KL Rahul and the number 34

Plus notes on New Zealand and England.

Test batters with more than 2000 runs since 2014

In a moment you will see KL Rahul’s batting average, but it is going to take some time to come up. He isn’t last, that’s Ashwin. But the only specialist batters behind him are Jermaine Blackwood and Aiden Markram. So since 2014, of the players with 2000 runs, you could argue that he is the third worst on average.

Nagpur partnerships

KL Rahul’s form is back in the news, and in my comments. And a lot of it was brought about by his failure - I mean he didn’t make runs but actually had a pretty good partnership - the third-best in the game. Considering it was almost more than Australia scored in the last innings was pretty decent.

But it didn’t stop Venkatesh Prasad from sending this tweet. It’s a really interesting thread actually, because it kind of veers from the obvious, Rahul’s record is poor, but it goes on to conspiracies about selections and people not speaking up.

India and KL Tests

But let’s just focus on the fact that Rahul is struggling with the bat, and not look at why.  One phrase Prasad uses is “consistently inconsistent” when talking about Rahul’s form. But the first thing I wanted to check is how often he actually played. It is hard to get into the groove if you barely play. And he’s just over 50% of the Tests in that time. It’s not ideal.

But then you need to see if he had some good runs in the team. And, he has one really good period where he played quite a bit from 2016 until 2019.

KL average by eras

So when you break it down, that was his best period, it was actually two-thirds of his career. And you can see coming in and out has not been as good for him. However, it is worth looking at the fact that regardless of whether he was in our out, or in, he really didn’t make a lot of runs.

KL Home & Away

However, there is some interesting stuff in his record, like the fact that he has really struggled on the road, but been good at home. It’s not enough of a record to make his numbers look good, but mid-40s at home and 30 away should mean you end up with a better record overall.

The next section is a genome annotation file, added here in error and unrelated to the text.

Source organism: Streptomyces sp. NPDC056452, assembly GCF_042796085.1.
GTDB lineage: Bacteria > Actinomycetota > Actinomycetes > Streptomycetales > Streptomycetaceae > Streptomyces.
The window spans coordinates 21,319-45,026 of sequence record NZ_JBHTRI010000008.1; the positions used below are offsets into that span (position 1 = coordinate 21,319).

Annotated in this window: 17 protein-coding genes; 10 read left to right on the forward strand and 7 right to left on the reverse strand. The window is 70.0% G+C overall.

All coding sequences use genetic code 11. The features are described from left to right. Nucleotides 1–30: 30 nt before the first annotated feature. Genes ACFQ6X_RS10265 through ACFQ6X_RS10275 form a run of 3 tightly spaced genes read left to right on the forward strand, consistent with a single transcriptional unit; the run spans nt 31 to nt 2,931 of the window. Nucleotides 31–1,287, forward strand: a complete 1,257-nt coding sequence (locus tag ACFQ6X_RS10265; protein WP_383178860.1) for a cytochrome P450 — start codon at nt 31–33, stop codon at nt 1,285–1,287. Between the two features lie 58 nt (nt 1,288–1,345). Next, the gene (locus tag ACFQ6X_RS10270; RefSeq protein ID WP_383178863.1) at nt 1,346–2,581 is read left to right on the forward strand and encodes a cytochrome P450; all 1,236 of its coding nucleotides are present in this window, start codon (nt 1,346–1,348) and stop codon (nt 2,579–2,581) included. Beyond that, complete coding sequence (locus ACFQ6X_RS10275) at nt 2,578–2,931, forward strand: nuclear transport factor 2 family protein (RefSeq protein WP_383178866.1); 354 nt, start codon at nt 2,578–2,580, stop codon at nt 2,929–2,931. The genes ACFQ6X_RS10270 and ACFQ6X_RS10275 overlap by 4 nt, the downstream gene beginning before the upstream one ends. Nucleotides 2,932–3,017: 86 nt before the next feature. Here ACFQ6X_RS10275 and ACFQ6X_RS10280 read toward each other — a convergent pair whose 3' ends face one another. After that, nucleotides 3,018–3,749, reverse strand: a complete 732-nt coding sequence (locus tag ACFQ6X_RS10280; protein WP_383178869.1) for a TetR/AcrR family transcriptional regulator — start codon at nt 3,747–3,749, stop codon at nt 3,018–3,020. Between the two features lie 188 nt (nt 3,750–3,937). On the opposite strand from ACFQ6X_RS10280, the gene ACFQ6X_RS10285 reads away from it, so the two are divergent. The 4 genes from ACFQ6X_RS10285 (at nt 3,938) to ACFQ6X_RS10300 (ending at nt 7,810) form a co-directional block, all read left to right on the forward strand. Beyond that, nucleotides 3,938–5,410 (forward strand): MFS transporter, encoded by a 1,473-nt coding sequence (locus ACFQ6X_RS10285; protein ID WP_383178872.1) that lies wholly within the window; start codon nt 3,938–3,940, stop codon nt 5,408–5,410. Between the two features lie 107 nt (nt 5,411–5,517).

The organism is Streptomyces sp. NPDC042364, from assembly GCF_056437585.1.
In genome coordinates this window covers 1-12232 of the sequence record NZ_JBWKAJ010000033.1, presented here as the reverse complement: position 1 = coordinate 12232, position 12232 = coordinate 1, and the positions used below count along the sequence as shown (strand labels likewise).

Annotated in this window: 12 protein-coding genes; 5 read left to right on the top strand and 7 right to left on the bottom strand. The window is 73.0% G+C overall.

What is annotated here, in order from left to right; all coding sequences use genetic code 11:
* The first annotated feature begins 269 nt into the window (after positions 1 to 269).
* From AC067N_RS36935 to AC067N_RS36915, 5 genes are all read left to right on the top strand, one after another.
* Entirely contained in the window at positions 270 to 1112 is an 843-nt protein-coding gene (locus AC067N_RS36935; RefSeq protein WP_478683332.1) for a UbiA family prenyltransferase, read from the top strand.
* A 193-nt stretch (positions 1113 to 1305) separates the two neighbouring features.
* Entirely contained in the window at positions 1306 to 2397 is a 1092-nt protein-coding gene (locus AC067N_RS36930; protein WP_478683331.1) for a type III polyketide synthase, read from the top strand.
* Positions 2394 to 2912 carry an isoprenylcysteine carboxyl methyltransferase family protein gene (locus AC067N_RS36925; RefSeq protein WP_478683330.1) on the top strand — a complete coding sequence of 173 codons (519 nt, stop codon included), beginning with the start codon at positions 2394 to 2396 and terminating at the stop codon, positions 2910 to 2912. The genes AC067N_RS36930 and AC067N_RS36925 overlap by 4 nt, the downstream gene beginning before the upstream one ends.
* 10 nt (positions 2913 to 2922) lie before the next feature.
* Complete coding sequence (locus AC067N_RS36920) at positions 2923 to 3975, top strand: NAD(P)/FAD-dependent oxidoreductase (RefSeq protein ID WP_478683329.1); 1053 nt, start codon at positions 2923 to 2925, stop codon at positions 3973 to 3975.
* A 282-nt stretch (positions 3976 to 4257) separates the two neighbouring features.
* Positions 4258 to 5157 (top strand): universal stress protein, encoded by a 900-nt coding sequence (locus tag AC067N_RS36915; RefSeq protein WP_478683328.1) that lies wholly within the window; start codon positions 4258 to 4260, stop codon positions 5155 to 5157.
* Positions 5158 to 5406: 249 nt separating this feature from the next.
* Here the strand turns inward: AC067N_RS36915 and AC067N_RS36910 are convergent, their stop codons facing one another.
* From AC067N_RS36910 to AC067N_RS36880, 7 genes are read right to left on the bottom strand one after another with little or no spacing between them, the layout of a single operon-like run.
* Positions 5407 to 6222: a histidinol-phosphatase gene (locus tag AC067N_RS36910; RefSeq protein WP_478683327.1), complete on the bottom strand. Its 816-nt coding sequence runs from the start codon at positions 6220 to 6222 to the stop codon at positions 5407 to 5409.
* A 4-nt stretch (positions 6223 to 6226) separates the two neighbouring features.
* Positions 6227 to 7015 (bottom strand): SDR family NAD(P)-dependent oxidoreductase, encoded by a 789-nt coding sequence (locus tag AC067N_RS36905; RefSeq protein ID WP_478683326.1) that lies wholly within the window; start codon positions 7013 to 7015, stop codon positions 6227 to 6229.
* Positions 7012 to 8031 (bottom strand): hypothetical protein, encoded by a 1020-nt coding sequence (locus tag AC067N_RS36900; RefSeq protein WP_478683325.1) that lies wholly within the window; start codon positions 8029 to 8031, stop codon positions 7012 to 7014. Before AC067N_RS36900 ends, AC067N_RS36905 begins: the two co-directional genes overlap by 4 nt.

But part of the reason he hasn’t is that he has barely batted at home. Despite playing 46 Tests, he has only batted in 23 innings at home.

KL Home innings

And before Todd Murphy dismissed him, his last innings at home was in 2018. That means in his peak batting years he never played at home. That is a remarkably weird record. In the two years when he played more than five innings at home, he averaged 50 and 46.

KL first-class matches

But there is another issue in all this he plays more for India than he does for anyone else. This is not a player who has played a lot of first-class cricket for a vice-captain of a national side at the age of 30.

This is crazy, since 2015 he has not played five first-class matches when not representing India in tour games or Tests. He just doesn’t play enough. And I flagged this almost. Decades back, Indian cricketers - and many from around the world now - don’t play consistent matches. And they are dropped into Tests and expected to perform. There will be one-off successes, and for some players, it may work well. But overall players will struggle because it’s hard to be good at something you do infrequently.

KL Home & Away

And one thing I want to raise. His record is poorer because of how he plays at home, even if you can’t really justify averaging 30 away at all. But the question should be why does he average this much away?

KL pace v spin

But while that is an issue, I think he struggles in Test cricket because he’s not playing pace well.  This is a terrible record for an opening batter.

KL pace v spin v average

He averages less than all openers versus pace in that time. Now you can see his spin numbers are incredible, but it doesn’t matter if you’re dismissed before you get to them.  You can’t average under 30 against seam and make it big as an opener. Even in this tough era for opening the batting.

KL Rahul highlights

So, just to recap, we have an opener who barely plays red ball cricket when not in a Test, who has been in and out of the team, who averages incredibly low away from home, where he almost always is and doesn’t play at home where his main skills of hitting spin could come in handy. And we haven’t even mentioned all the thoughts on him as a T20 player that are constantly lingering.